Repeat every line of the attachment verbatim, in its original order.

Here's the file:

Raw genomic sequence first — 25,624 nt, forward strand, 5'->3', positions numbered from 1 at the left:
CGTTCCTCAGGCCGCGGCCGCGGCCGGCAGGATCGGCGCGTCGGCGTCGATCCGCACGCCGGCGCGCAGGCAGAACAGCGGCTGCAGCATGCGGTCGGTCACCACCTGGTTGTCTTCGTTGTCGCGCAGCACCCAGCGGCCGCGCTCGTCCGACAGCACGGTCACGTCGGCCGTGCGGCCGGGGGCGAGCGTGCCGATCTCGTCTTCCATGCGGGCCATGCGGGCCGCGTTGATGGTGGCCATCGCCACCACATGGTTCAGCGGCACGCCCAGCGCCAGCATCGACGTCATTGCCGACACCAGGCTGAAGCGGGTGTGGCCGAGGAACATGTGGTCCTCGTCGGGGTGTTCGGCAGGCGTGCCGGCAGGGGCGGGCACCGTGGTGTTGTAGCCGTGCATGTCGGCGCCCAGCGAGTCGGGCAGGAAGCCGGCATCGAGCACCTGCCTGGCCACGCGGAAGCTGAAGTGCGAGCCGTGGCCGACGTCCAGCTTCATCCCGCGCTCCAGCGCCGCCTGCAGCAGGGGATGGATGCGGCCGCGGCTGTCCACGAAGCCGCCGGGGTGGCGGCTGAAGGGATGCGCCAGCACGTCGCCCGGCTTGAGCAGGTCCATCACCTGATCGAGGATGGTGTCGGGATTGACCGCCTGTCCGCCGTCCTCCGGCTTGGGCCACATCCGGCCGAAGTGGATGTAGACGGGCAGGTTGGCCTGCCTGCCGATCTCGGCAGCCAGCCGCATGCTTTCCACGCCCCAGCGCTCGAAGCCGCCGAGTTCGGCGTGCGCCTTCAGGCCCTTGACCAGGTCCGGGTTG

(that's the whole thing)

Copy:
Raw genomic sequence first — 25,624 nt, forward strand, 5'->3', positions numbered from 1 at the left:
CGTTCCTCAGGCCGCGGCCGCGGCCGGCAGGATCGGCGCGTCGGCGTCGATCCGCACGCCGGCGCGCAGGCAGAACAGCGGCTGCAGCATGCGGTCGGTCACCACCTGGTTGTCTTCGTTGTCGCGCAGCACCCAGCGGCCGCGCTCGTCCGACAGCACGGTCACGTCGGCCGTGCGGCCGGGGGCGAGCGTGCCGATCTCGTCTTCCATGCGGGCCATGCGGGCCGCGTTGATGGTGGCCATCGCCACCACATGGTTCAGCGGCACGCCCAGCGCCAGCATCGACGTCATTGCCGACACCAGGCTGAAGCGGGTGTGGCCGAGGAACATGTGGTCCTCGTCGGGGTGTTCGGCAGGCGTGCCGGCAGGGGCGGGCACCGTGGTGTTGTAGCCGTGCATGTCGGCGCCCAGCGAGTCGGGCAGGAAGCCGGCATCGAGCACCTGCCTGGCCACGCGGAAGCTGAAGTGCGAGCCGTGGCCGACGTCCAGCTTCATCCCGCGCTCCAGCGCCGCCTGCAGCAGGGGATGGATGCGGCCGCGGCTGTCCACGAAGCCGCCGGGGTGGCGGCTGAAGGGATGCGCCAGCACGTCGCCCGGCTTGAGCAGGTCCATCACCTGATCGAGGATGGTGTCGGGATTGACCGCCTGTCCGCCGTCCTCCGGCTTGGGCCACATCCGGCCGAAGTGGATGTAGACGGGCAGGTTGGCCTGCCTGCCGATCTCGGCAGCCAGCCGCATGCTTTCCACGCCCCAGCGCTCGAAGCCGCCGAGTTCGGCGTGCGCCTTCAGGCCCTTGACCAGGTCCGGGTTG